The only bit of color in my drab dorm room at University College, Oxford, was the poster on the wall. I had put up the poster in an effort to make the place feel more like home. Cattle grazed in the field next to a pond surrounded by rolling hills. It looked lush, green, and cool. At the end of the school year, I bade a wistful farewell to my friends. Most of them were doing as I had done since the age of eleven, heading to summer camp. For me, it had been Camp Nakanawa in Tennessee, where I had been a camper and a counselor. Camp and summer were synonymous.
But this summer was different. It was the second week of the 1976 British Studies at Oxford program. England was locked in one of the worst droughts and heat waves in history. Air conditioning was rare, and I was having a tough time sleeping. I lay in bed, night after night, tossing and turning, tangled in the sweaty sheets. Hopelessly, I was envisioning two months of insomnia.
Blowing my nose again, I tossed the tissue into the trash can. I was sick, and I was homesick.
Gazing at the poster once more, I thought longingly of camp in the mountains. I chose the poster because I liked it, I thought. Now it occurred to me that maybe I had chosen it because it reminded me of Camp Nakanawa, with its lake and rolling hills, with its green pastures, smooth green soccer field and archery range.
An architecture book lay on the bed beside me, a hardcover with a glossy jacket. Eventually, I opened it to the part about All Souls College. I had only to cross the landing to the shared sitting room and I’d be able to see the honey-colored spires of All Souls.
I jumped when the knock came. Who on earth … . .
“Who is it?” I called.
“Hi, Sue; it’s Paul, Paul Martin.”
Leaping to my feet I flung open the door and gave Paul a bear hug. I had never been so delighted to see someone. As there was only one, admittedly uncomfortable, chair in the room, Paul and I both plopped down on the floor, talking ninety to nothing. Paul had just graduated from the seminary at Sewanee and was serving for a year as a minister at Coventry Cathedral. We had both been on the whitewater team at Sewanee. Together, we remembered our whitewater adventures.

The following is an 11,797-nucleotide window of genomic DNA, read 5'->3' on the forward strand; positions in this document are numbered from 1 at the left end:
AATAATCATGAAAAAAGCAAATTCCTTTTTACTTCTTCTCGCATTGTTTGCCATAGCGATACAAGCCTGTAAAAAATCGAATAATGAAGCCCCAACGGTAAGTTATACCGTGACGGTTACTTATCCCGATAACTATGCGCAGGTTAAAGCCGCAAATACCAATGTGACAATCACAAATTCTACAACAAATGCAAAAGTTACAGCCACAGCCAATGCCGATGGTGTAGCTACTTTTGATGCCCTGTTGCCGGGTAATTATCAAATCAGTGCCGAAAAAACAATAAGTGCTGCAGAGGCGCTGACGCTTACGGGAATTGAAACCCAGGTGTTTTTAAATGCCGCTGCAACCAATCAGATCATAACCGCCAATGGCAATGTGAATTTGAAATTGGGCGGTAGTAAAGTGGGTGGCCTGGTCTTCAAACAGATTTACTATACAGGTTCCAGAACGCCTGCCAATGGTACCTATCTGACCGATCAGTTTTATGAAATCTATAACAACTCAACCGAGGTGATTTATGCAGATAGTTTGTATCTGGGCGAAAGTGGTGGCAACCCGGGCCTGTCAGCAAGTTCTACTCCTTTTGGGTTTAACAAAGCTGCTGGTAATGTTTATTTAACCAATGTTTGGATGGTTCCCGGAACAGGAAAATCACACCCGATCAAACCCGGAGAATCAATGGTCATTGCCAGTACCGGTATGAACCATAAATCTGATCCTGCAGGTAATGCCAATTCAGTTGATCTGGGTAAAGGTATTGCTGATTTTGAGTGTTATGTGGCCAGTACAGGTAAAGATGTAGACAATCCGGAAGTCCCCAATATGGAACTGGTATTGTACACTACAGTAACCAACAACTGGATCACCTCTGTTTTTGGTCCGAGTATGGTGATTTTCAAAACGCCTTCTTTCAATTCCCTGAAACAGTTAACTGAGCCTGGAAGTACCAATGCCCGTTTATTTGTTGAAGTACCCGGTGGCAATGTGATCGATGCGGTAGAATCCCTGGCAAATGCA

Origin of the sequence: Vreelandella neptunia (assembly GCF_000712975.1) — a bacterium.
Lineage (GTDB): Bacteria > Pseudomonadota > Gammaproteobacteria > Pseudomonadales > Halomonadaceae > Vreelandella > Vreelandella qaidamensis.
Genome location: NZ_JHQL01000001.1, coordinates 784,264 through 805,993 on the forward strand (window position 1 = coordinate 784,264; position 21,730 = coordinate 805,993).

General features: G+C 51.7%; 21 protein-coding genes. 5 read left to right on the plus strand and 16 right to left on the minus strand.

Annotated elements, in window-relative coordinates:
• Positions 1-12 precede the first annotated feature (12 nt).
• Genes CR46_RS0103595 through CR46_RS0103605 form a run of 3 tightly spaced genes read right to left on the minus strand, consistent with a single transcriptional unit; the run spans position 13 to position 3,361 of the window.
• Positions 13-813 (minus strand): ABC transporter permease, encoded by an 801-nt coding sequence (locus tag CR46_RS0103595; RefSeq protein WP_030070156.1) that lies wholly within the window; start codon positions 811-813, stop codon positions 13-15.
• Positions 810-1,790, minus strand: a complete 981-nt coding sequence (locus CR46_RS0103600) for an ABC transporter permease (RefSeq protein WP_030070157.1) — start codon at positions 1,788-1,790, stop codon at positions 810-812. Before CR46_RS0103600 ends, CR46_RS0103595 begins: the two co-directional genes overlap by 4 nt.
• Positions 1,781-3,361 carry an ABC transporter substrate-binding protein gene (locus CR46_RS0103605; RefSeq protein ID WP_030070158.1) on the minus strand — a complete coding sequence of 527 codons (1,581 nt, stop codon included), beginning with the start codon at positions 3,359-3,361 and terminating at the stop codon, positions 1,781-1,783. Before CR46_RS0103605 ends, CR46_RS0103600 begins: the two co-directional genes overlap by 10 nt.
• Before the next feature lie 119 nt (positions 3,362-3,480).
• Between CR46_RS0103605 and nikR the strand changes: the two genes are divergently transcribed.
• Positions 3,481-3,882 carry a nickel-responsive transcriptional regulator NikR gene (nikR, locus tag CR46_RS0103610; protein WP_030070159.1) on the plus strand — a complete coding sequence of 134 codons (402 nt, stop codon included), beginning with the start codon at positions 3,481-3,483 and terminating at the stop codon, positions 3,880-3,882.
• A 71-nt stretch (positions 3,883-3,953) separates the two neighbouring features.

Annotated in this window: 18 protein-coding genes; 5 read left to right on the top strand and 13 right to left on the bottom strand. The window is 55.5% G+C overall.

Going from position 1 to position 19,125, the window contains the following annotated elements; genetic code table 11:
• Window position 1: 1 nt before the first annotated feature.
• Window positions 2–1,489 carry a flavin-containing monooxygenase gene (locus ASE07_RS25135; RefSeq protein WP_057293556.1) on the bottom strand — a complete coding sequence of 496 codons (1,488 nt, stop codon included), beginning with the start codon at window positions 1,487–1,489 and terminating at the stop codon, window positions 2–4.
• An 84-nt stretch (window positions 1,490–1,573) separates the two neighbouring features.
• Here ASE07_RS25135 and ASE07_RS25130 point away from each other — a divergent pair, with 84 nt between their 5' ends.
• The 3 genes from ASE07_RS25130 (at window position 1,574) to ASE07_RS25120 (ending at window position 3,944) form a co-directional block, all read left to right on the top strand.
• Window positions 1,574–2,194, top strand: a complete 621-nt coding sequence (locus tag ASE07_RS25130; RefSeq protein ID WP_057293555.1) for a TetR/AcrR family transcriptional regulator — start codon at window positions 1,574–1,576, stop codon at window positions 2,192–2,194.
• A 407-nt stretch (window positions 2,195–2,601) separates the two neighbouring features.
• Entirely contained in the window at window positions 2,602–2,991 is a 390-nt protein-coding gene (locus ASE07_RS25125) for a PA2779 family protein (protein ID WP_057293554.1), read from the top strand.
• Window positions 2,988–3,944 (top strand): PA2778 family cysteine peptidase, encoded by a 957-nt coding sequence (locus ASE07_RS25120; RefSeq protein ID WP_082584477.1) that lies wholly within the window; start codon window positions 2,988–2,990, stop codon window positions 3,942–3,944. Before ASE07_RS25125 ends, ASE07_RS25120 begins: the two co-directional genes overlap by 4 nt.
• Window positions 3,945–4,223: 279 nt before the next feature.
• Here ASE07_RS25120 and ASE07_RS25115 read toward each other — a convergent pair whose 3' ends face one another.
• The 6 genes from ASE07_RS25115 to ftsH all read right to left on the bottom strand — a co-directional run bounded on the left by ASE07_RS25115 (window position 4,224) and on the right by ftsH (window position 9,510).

“Remember that time when the Nantahala was flooded?” he asked.
“What about that trip we made right after Jimmy won, what, five cases of beer in the PBR golf tournament?” I replied.
Paul was left-handed and he had taught Jimmy how to paddle, and Jimmy, in turn, had taught me. Jimmy and I were both right-handed, but we used left hand control paddles, having learned from Paul.
“Why don’t you come to see me in Coventry this weekend? We can go kayaking, and I can show you around the cathedral.”
“I’d love that Paul. I’d just love it.”
Slowly, I closed the door, thinking about the upcoming weekend.
Finding the listing for the train to Coventry on the board in the Oxford train station, I thought of the old saying about being, “sent to Coventry.” But I wasn’t feeling shunned or ostracized. On the contrary, I was elated. I was going to visit a dear friend. We were going kayaking, and he was going to show me around Coventry Cathedral.
As we put the kayaks in the water, Paul handed me his paddle. “Here,” he said, “use my paddle. I got it at the beginning of the summer. See if you like it as much as I do.” It was a Kober racing paddle. It was lightweight, crafted of wood, and it felt warm in my hands. The shaft was shaped and tapered so that I could feel exactly how the offset blades of the paddle were oriented without even having to look. We paddled along the river, savoring the experience. There was no whitewater, but there was an open sluicegate. We did popups, guiding the bow of our boats directly beneath the cascading water. The water would force the bow of the boat down and then spit us out backward. We had a blast, each trying to outdo the other.